Imagine what it would be like not to have access to the Internet or your cell phone for 24 hours. To me the idea sounds wonderful; for many college students, however, such an idea sounds perverse.
According to a University of Maryland study released last year, many college students are addicted to the Internet. Researchers asked 200 college students to give up all forms of media for 24 hour and what they discovered were that many students showed symptoms associated with addiction, including withdrawal, cravings and elevated anxiety.
One student who participated in the study even commented: "I am clearly addicted... between having a Blackberry, a laptop, a television, and an iPod, people have become unable to shed their media skin." According to Susan Moeller, the study's project director and a journalism director at the university, student participants had difficulty disconnecting from the Internet. "Going without media meant," for these students, "going without their friends and family," according to Moeller.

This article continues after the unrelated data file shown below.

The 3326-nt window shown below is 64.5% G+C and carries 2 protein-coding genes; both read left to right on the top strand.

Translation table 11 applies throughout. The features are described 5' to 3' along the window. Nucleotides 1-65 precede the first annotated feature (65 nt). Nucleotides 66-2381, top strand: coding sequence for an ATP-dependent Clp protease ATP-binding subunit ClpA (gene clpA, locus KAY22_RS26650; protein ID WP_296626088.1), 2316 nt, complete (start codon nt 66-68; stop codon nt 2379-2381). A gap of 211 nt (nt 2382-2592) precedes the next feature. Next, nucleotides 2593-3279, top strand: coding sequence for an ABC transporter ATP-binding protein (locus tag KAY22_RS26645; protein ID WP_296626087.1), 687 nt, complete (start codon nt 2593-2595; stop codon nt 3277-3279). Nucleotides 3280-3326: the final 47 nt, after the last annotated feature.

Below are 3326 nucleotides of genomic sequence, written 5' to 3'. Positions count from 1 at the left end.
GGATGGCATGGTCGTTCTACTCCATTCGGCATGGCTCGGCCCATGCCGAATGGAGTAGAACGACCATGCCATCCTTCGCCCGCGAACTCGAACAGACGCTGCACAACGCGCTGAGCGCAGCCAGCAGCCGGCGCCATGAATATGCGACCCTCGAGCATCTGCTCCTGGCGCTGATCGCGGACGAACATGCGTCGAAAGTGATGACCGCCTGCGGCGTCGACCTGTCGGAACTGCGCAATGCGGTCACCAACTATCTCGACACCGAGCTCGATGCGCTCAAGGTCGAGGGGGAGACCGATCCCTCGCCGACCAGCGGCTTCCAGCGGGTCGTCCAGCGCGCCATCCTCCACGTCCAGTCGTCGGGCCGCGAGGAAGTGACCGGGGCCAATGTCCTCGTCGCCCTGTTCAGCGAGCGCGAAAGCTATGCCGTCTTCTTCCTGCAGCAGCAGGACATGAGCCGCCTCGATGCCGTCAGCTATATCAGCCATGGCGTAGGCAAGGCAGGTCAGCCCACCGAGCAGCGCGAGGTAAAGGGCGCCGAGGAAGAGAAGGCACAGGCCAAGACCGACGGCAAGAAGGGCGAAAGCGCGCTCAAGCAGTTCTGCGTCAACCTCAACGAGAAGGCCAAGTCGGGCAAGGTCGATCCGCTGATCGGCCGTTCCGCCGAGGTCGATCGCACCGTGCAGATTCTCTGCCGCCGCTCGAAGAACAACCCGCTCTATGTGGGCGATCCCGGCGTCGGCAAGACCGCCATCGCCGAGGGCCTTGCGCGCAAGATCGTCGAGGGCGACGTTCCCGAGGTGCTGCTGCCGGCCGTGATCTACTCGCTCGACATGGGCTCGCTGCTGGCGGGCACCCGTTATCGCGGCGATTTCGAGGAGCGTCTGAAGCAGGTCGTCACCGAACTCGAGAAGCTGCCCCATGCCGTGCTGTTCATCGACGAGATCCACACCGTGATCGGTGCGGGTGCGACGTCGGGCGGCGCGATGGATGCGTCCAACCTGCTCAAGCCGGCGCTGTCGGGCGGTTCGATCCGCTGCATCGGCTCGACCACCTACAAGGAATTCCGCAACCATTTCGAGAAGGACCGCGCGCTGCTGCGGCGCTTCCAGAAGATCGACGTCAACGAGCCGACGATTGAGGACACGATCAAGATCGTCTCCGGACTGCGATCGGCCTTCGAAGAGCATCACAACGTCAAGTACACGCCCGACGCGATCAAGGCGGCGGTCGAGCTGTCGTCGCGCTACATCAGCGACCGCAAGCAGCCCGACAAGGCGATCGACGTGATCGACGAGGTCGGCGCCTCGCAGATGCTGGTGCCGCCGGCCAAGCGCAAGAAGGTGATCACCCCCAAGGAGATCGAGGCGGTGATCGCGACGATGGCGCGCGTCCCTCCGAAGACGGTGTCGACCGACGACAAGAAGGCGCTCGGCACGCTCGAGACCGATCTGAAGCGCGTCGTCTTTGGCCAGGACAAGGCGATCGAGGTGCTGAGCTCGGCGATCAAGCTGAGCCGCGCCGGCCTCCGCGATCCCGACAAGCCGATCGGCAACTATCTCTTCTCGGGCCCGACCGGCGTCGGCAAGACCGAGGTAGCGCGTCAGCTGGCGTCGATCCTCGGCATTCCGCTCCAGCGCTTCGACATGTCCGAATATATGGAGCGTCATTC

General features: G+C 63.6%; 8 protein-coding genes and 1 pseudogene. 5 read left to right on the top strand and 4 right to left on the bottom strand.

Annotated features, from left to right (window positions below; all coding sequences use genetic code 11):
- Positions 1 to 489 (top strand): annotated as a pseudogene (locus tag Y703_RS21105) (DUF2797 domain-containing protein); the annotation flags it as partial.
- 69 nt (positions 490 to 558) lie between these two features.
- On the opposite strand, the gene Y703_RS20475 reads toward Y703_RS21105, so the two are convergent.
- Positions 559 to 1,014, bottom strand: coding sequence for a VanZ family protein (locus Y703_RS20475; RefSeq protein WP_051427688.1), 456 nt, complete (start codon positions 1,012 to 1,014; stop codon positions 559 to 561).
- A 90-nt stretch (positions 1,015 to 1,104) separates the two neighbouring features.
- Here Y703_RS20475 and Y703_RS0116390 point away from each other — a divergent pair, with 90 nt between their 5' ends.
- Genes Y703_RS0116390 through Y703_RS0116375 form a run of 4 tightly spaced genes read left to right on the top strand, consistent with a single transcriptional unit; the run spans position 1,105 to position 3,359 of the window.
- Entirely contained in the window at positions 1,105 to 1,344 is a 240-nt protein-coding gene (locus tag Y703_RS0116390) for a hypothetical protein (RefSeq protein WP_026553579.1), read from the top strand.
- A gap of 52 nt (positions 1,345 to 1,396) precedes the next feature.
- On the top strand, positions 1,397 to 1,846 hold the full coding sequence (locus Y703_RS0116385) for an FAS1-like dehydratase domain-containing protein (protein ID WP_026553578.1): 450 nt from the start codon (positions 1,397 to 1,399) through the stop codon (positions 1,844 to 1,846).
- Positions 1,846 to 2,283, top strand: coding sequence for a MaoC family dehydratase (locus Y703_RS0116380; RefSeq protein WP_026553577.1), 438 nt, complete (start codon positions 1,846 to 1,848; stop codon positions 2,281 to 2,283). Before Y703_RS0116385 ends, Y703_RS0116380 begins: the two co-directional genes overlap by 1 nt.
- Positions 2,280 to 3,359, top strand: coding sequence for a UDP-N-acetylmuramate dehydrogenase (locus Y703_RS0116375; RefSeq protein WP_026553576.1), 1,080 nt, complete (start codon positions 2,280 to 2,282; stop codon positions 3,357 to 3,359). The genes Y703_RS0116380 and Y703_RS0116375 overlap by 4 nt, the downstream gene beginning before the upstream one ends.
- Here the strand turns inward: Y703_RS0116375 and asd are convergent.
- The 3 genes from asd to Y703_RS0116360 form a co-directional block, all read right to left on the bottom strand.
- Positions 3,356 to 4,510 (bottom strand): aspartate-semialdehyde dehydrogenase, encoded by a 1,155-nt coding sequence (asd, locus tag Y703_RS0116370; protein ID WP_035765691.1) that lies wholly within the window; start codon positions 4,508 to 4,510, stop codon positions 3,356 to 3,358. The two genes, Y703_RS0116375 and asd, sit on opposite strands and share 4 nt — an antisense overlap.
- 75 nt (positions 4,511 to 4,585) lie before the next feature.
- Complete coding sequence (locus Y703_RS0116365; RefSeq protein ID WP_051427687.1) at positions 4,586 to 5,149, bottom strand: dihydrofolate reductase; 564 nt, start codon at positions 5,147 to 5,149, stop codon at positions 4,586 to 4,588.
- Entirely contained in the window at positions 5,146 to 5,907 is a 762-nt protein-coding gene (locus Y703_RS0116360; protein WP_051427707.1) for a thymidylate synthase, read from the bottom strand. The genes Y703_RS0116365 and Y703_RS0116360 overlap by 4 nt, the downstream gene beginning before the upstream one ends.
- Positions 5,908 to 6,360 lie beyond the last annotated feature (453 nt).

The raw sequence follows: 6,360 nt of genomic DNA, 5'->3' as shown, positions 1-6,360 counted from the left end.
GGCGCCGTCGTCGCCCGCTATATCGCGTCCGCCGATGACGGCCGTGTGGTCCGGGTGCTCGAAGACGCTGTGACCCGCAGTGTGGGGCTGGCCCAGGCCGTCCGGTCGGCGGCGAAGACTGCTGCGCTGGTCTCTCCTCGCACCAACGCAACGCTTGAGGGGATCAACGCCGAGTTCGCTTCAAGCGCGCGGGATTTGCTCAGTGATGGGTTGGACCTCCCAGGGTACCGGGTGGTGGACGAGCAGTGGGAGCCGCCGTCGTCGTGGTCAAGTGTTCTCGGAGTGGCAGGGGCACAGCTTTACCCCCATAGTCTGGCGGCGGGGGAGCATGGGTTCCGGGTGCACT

On the surface, the idea a person could become so dependent to the Internet sounds a bit far fetched. We often associate addiction with things like alcohol, drugs, and gambling, activities that are known to cause serious impairment, both physiological and psychological in the person who is addicted. Although the Diagnostic and Statistical Manual does not recognize addiction as a diagnostic category, it does make reference to substance abuse and dependence. For example, according to the current DSM-IV-TR, substance dependence is defined as:
"When an individual persists in use of alcohol or other drugs despite problems, related to use of the substance, substance dependence may be diagnosed. Compulsive and repetitive use may result in tolerance to the effect of the drug and withdrawal symptoms when use is reduced or stopped."
Whether or not "Internet addiction" qualifies as a valid addiction will require further research. In the meantime, there is little question many college students have developed an unhealthy relationship with technology. Like other potentially compulsive behaviors such as gambling, exercising, and eating, people who engage in addictive behaviors initially derive pleasure from them, only later to develop a dependence that can become all consuming and potentially self-destructive.
For more on this topic, visit "A Day Without Social Media," a research study conducted by the International Center for Media and the Public Agenda (ICMPA) at the University of Maryland.
Tyger Latham, Psy.D. is a licensed clinical psychologist practicing in Washington, DC. He counsels individuals and couples and has a particular interest in sexual trauma, gender development, and LGBT concerns. His blog, Therapy Matters, explores the art and science of psychotherapy.